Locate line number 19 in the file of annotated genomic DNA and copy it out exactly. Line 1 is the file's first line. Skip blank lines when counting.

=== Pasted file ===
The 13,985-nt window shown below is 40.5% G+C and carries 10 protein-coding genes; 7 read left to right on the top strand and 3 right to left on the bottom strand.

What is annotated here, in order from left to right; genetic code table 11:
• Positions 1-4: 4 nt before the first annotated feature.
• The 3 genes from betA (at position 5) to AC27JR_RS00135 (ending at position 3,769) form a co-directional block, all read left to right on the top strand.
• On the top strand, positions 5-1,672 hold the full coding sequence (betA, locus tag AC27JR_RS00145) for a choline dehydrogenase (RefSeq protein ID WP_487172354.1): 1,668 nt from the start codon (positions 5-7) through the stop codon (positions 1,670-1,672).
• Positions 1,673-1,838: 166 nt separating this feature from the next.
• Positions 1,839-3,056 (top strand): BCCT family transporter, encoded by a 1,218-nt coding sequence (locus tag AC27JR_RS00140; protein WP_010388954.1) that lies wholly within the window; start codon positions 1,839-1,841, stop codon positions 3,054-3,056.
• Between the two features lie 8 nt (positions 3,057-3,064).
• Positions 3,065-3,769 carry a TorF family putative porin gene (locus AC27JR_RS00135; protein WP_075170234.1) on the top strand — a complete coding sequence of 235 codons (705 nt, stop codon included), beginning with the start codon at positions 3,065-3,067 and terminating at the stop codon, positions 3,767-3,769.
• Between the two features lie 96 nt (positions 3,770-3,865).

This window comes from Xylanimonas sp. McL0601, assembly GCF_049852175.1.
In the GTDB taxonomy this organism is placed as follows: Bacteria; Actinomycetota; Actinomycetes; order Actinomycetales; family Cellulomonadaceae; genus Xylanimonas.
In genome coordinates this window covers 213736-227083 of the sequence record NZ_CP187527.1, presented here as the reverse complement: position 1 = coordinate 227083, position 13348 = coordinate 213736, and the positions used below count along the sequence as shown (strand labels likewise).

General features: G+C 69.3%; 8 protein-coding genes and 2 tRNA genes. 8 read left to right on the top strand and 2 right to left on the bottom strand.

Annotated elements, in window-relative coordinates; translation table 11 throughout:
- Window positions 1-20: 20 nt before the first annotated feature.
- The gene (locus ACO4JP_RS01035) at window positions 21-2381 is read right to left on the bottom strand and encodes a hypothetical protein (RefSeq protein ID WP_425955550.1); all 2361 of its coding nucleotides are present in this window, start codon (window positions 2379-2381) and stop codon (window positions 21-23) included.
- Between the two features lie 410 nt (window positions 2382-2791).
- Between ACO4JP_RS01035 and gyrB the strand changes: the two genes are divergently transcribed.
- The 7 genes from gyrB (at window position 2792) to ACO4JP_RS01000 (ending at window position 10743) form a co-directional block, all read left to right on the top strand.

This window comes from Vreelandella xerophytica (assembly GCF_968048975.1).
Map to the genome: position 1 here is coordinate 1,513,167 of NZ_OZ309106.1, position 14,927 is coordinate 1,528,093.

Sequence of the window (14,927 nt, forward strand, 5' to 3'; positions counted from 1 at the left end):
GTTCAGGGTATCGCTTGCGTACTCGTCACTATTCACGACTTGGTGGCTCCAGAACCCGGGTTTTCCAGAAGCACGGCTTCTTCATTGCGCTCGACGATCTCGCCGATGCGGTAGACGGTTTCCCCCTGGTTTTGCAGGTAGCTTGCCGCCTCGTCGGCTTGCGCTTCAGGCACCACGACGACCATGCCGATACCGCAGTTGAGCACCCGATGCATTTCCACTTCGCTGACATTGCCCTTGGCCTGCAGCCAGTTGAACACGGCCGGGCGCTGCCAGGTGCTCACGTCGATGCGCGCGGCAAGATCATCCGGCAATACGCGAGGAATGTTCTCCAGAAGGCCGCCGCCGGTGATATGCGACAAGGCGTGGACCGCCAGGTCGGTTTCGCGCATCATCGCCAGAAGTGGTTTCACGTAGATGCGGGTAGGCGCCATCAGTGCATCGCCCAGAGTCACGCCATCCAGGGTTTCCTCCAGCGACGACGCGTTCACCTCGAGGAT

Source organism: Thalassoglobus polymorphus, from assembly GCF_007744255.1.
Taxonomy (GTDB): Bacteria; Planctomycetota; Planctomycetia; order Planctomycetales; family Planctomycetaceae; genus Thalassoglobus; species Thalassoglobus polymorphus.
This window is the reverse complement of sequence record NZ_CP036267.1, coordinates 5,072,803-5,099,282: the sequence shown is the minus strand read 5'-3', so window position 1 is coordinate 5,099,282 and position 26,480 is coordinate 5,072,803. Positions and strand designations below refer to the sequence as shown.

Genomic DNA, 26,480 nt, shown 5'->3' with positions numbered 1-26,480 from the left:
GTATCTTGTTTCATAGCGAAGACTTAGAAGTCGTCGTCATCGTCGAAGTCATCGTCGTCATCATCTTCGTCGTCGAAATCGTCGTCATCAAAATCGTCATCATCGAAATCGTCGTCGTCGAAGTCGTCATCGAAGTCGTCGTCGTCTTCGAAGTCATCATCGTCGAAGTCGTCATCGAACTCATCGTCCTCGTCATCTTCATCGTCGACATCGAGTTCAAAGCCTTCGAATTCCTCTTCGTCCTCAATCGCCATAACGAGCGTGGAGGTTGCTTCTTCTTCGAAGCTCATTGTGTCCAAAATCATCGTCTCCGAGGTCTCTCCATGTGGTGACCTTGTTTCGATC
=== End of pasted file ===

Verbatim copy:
- Between ACO4JP_RS01035 and gyrB the strand changes: the two genes are divergently transcribed.